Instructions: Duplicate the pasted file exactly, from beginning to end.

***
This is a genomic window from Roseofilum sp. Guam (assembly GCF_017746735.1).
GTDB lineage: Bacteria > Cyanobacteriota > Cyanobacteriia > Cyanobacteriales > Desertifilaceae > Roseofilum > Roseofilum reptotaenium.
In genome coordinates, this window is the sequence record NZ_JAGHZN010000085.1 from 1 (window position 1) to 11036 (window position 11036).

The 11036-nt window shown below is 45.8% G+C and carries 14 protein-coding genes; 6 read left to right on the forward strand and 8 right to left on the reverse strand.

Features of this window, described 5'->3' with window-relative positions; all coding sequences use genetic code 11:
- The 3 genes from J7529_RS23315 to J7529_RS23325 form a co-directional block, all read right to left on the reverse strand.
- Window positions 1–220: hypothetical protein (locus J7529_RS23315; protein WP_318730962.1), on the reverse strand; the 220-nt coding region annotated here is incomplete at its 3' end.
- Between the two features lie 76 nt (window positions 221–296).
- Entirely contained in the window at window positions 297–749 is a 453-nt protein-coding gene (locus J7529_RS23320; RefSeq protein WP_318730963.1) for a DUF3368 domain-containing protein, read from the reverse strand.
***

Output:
This is a genomic window from Roseofilum sp. Guam (assembly GCF_017746735.1).
GTDB lineage: Bacteria > Cyanobacteriota > Cyanobacteriia > Cyanobacteriales > Desertifilaceae > Roseofilum > Roseofilum reptotaenium.
In genome coordinates, this window is the sequence record NZ_JAGHZN010000085.1 from 1 (window position 1) to 11036 (window position 11036).

The 11036-nt window shown below is 45.8% G+C and carries 14 protein-coding genes; 6 read left to right on the forward strand and 8 right to left on the reverse strand.

Features of this window, described 5'->3' with window-relative positions; all coding sequences use genetic code 11:
- The 3 genes from J7529_RS23315 to J7529_RS23325 form a co-directional block, all read right to left on the reverse strand.
- Window positions 1–220: hypothetical protein (locus J7529_RS23315; protein WP_318730962.1), on the reverse strand; the 220-nt coding region annotated here is incomplete at its 3' end.
- Between the two features lie 76 nt (window positions 221–296).
- Entirely contained in the window at window positions 297–749 is a 453-nt protein-coding gene (locus J7529_RS23320; RefSeq protein WP_318730963.1) for a DUF3368 domain-containing protein, read from the reverse strand.